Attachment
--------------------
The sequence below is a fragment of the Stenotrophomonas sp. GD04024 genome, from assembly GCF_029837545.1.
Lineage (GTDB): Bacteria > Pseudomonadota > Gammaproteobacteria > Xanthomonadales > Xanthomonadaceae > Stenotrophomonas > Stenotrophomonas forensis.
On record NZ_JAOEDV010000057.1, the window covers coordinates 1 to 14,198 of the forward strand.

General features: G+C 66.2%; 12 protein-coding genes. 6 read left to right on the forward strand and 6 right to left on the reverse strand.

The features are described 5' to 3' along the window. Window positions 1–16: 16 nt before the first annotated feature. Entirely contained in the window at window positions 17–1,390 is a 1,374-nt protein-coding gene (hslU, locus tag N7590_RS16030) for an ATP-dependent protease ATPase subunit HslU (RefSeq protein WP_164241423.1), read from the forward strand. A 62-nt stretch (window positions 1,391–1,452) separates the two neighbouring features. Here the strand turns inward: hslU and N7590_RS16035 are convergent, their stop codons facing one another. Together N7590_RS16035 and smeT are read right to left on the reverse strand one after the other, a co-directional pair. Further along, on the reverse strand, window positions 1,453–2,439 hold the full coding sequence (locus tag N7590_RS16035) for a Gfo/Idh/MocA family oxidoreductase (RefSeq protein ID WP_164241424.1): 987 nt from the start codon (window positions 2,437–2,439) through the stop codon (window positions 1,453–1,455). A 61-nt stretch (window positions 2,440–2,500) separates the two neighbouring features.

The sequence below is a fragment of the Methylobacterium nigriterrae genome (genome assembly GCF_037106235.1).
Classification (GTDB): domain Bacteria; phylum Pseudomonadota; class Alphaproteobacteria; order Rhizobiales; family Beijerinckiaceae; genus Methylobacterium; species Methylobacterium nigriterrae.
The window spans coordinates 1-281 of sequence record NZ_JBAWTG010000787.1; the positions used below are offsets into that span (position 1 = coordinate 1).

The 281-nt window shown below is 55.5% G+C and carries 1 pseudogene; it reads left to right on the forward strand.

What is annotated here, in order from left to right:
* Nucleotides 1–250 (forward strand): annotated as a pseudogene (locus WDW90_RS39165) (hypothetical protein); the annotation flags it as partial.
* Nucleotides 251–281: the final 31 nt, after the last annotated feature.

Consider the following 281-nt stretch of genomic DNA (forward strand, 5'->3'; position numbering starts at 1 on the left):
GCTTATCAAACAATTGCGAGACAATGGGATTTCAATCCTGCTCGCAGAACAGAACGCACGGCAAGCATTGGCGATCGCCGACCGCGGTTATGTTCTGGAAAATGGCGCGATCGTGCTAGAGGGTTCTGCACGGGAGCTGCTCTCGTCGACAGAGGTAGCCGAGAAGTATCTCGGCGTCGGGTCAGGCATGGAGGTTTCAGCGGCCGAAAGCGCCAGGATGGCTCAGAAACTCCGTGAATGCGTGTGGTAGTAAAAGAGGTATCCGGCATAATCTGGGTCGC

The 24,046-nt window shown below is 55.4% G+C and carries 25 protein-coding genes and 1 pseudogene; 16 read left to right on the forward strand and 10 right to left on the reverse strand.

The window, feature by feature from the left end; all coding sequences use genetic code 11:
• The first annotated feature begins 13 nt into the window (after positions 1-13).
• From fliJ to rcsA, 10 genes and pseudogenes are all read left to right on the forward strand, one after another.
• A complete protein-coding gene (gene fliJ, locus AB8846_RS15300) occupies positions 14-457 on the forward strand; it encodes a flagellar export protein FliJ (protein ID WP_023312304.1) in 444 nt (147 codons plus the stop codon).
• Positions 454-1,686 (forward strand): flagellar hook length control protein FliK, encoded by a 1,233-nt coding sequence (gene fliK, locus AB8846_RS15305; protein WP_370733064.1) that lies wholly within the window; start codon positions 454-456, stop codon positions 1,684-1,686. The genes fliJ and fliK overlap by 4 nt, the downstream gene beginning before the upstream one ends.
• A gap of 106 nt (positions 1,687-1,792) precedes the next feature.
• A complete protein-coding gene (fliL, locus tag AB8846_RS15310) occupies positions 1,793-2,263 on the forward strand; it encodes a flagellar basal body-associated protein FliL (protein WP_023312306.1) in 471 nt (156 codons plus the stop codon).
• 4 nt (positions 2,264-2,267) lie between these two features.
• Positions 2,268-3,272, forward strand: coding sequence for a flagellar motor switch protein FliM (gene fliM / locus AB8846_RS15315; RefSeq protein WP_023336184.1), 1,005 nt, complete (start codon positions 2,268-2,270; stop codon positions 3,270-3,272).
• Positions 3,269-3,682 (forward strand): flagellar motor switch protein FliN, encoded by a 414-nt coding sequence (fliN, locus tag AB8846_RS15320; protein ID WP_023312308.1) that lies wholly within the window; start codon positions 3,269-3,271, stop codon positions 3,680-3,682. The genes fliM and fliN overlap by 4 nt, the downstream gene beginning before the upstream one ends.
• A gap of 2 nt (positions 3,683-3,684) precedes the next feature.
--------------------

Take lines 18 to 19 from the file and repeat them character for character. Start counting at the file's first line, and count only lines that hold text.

• From fliJ to rcsA, 10 genes and pseudogenes are all read left to right on the forward strand, one after another.
• A complete protein-coding gene (gene fliJ, locus AB8846_RS15300) occupies positions 14-457 on the forward strand; it encodes a flagellar export protein FliJ (protein ID WP_023312304.1) in 444 nt (147 codons plus the stop codon).